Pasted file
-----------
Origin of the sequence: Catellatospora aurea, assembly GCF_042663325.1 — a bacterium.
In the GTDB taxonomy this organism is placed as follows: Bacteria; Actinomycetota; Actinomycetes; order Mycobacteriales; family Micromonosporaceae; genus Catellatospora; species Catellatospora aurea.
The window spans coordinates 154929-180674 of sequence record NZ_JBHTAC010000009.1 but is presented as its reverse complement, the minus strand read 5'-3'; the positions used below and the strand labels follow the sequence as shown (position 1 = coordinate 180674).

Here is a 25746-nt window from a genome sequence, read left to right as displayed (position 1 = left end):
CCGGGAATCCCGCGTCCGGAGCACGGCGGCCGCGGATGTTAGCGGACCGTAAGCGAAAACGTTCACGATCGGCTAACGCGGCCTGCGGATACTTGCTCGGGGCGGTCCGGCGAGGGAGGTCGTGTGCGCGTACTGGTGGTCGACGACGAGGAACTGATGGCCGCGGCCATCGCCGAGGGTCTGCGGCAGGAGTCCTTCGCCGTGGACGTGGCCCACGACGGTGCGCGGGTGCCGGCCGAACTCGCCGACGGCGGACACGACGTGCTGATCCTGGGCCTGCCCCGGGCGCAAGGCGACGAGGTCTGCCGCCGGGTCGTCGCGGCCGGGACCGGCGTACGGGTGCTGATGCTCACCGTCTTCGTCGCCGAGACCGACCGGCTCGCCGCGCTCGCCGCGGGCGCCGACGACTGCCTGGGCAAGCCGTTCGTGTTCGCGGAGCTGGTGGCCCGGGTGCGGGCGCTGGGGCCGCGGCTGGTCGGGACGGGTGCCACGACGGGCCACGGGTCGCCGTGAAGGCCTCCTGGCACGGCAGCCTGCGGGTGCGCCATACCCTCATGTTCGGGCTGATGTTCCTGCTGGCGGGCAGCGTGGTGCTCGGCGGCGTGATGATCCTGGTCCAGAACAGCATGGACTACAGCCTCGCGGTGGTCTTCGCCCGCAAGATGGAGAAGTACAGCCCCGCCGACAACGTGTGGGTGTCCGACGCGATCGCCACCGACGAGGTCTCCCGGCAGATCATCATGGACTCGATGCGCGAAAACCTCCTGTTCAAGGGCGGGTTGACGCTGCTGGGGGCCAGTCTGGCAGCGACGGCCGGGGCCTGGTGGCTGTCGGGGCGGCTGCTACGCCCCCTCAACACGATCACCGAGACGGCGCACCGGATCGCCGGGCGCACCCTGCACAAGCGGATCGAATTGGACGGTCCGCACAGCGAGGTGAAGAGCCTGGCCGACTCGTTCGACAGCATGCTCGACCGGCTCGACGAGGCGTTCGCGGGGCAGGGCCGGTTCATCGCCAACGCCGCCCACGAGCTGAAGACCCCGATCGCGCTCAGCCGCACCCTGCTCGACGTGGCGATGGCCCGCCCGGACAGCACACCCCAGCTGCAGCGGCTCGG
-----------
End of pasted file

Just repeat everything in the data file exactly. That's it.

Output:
Origin of the sequence: Catellatospora aurea, assembly GCF_042663325.1 — a bacterium.
In the GTDB taxonomy this organism is placed as follows: Bacteria; Actinomycetota; Actinomycetes; order Mycobacteriales; family Micromonosporaceae; genus Catellatospora; species Catellatospora aurea.
The window spans coordinates 154929-180674 of sequence record NZ_JBHTAC010000009.1 but is presented as its reverse complement, the minus strand read 5'-3'; the positions used below and the strand labels follow the sequence as shown (position 1 = coordinate 180674).

Here is a 25746-nt window from a genome sequence, read left to right as displayed (position 1 = left end):
CCGGGAATCCCGCGTCCGGAGCACGGCGGCCGCGGATGTTAGCGGACCGTAAGCGAAAACGTTCACGATCGGCTAACGCGGCCTGCGGATACTTGCTCGGGGCGGTCCGGCGAGGGAGGTCGTGTGCGCGTACTGGTGGTCGACGACGAGGAACTGATGGCCGCGGCCATCGCCGAGGGTCTGCGGCAGGAGTCCTTCGCCGTGGACGTGGCCCACGACGGTGCGCGGGTGCCGGCCGAACTCGCCGACGGCGGACACGACGTGCTGATCCTGGGCCTGCCCCGGGCGCAAGGCGACGAGGTCTGCCGCCGGGTCGTCGCGGCCGGGACCGGCGTACGGGTGCTGATGCTCACCGTCTTCGTCGCCGAGACCGACCGGCTCGCCGCGCTCGCCGCGGGCGCCGACGACTGCCTGGGCAAGCCGTTCGTGTTCGCGGAGCTGGTGGCCCGGGTGCGGGCGCTGGGGCCGCGGCTGGTCGGGACGGGTGCCACGACGGGCCACGGGTCGCCGTGAAGGCCTCCTGGCACGGCAGCCTGCGGGTGCGCCATACCCTCATGTTCGGGCTGATGTTCCTGCTGGCGGGCAGCGTGGTGCTCGGCGGCGTGATGATCCTGGTCCAGAACAGCATGGACTACAGCCTCGCGGTGGTCTTCGCCCGCAAGATGGAGAAGTACAGCCCCGCCGACAACGTGTGGGTGTCCGACGCGATCGCCACCGACGAGGTCTCCCGGCAGATCATCATGGACTCGATGCGCGAAAACCTCCTGTTCAAGGGCGGGTTGACGCTGCTGGGGGCCAGTCTGGCAGCGACGGCCGGGGCCTGGTGGCTGTCGGGGCGGCTGCTACGCCCCCTCAACACGATCACCGAGACGGCGCACCGGATCGCCGGGCGCACCCTGCACAAGCGGATCGAATTGGACGGTCCGCACAGCGAGGTGAAGAGCCTGGCCGACTCGTTCGACAGCATGCTCGACCGGCTCGACGAGGCGTTCGCGGGGCAGGGCCGGTTCATCGCCAACGCCGCCCACGAGCTGAAGACCCCGATCGCGCTCAGCCGCACCCTGCTCGACGTGGCGATGGCCCGCCCGGACAGCACACCCCAGCTGCAGCGGCTCGG